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Change in any form can be challenging, some people find big changes are scary, for some people it's really stressful. Part of the reason apparently is how our brains have developed over the many thousands of years we have been around, in fact your brain is designed to respond to change by triggering your fear response, the fight or flight response and when it does this it pulls all the oxygen supply's away from your higher level brain and into your muscles to get ready to save your life.
Your brain is actually made up of 3 parts, you could say separate brains each with different responsibilities, the brain stem developed about half a million years ago and is in charge of the basics of breathing and that sort of stuff so really useful to have this. Just above this is the mid brain, also called the mammalian brain since all mammals have it and this is only 300 million years ago. It's in charge of emotions and temperature regulation in your body (perhaps why we get hot flushes sometimes!) The 3rd and final brain which surrounds the mid brain is the cerebral cortex, which is pretty new, it's only been around 100 million years and looks after the real cleaver stuff of thinking, reason, creativity, language and so on. It's this part of the brain that makes idea's, art, music, conversation, debate, reason and so much more possible.
So, guess what part of the brain you want to work with for making changes... yep the cortex
The problem is that when you want to make change the amygdala which is in the mid brain jumps in and says hold on a minute, you can't use that part of your brain, change could be scary best I check it out 1st. You see the amygdala is where the fight or flight decisions are made. While it's deciding what to do it's blocking anything getting to the cerebral cortex and there is not clever thinking happening just underlying fear. Remember this brain is designed to keep you safe so it's thinking about things like running away from lions (you really don't want to stop and ponder the options if a lion is heading your way with a napkin around its neck thinking about you as dinner) or anything else that would be different from the norm.. and that's the problem, a big change, different from the norm is scary... what does the amygdala do... protect!!! So, lets run away or fight to stay here, where it's safe. Now remember earlier we pointed out that this response stole oxygen from your brain to feed your muscles, guess what your cerebral brain needs to think well… yep oxygen, so that's' no longer going to work well in times of stress which is what a big change is.
Ok so we don't really like big changes, it upsets that mid brain, then how can we change? Simple, take really small, nonthreatening change at a time, I call them SLC's, sneaky little changes.
The amygdala isn't looking for the small stuff it's looking for the big lion so small changes sneak past it without it suddenly waking up and shouting RUN!!!!!!!!! You don't get stressed and so the cerebral mind keeps working and your higher-level thinking is there, at your disposal all the time. By making a small change, then another and another you inch your way towards a new state, a new way of working, a new habit and suddenly which out that mid brain of yours knowing it you have reached the same goal as the original big change but in smaller nonthreatening steps that all add up.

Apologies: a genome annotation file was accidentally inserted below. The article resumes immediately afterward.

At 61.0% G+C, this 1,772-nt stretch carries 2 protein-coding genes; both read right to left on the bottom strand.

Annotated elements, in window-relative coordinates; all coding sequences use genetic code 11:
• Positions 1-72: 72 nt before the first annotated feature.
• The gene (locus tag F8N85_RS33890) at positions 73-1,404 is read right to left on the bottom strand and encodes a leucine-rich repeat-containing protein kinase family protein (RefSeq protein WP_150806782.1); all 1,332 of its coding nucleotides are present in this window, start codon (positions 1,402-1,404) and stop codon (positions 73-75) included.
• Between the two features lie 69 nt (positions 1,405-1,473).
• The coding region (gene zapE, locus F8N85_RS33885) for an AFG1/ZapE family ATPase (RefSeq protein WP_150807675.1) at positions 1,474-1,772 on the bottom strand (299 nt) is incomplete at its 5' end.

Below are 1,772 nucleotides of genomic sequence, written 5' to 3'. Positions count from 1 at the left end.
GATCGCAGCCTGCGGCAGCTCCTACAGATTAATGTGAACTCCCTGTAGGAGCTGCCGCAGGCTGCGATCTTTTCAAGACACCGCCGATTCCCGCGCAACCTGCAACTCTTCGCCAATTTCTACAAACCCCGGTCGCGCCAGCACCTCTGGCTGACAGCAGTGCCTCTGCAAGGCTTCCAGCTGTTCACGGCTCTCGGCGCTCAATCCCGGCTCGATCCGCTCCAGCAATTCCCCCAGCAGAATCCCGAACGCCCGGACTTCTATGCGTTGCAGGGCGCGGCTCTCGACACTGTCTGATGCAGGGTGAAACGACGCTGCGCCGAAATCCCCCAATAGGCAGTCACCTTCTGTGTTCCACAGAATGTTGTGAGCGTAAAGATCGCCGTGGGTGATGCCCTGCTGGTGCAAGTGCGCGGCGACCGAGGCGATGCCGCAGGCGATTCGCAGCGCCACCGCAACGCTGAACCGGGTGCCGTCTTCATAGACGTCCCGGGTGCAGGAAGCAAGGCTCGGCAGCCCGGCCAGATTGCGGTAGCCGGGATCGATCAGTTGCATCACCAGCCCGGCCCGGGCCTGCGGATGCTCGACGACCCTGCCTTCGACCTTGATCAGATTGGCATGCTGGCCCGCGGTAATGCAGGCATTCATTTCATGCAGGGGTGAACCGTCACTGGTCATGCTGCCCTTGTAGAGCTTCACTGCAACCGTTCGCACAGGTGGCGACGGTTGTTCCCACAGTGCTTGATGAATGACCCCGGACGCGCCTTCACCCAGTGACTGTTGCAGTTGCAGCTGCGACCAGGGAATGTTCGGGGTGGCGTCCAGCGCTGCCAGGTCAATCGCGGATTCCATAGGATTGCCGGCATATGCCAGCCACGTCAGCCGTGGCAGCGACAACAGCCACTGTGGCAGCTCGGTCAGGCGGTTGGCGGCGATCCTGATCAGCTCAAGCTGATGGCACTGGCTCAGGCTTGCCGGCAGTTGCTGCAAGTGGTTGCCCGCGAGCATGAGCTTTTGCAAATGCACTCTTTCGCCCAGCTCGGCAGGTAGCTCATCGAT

Within your organisation the name you may know these SLC's by is actually Kaizen. By adding up a whole bunch of small innocuous Kaizen events or changes you reach your ultimate amazing goal. Leaders and staff can look for little changes they can do which on their own may be nothing or may be something but when you add all of them you not only get a single larger picture improvement you get real continuous improvement and you get it with out the fear, the gnashing of teeth, or roar of the approaching lion.
Asking someone what is the 1 little think you could do to change this thing that annoys you? Or what's the little thing you can do today without spending money that will make tomorrow better. Emphasise the work little as much as you can, it's what helps keep the focus!
Frequently major ground breaking or revolutionary changes made in your organisations either don't stick or don't truly get there at all because the fear elements kick in. That's just how nature works, knowing this and taking this into account when you look to change your business helps you make better plans for the change. By setting a clear end goal of where you want to get to (you may hear it called the north star) you give direction, then instead of looking for big bang changes look for lots and lots of small steps. It allows everyone to get involve and contribute to the change with their creativity and their knowledge without waking up that amygdala and setting of the alarm bells that a lion is coming, keep it simple, look for momentum and rather than big jumps keep it to small steps because after all we can all do small changes, we can all carry out a sneaky little change each day to reach that goal way off in the distance.
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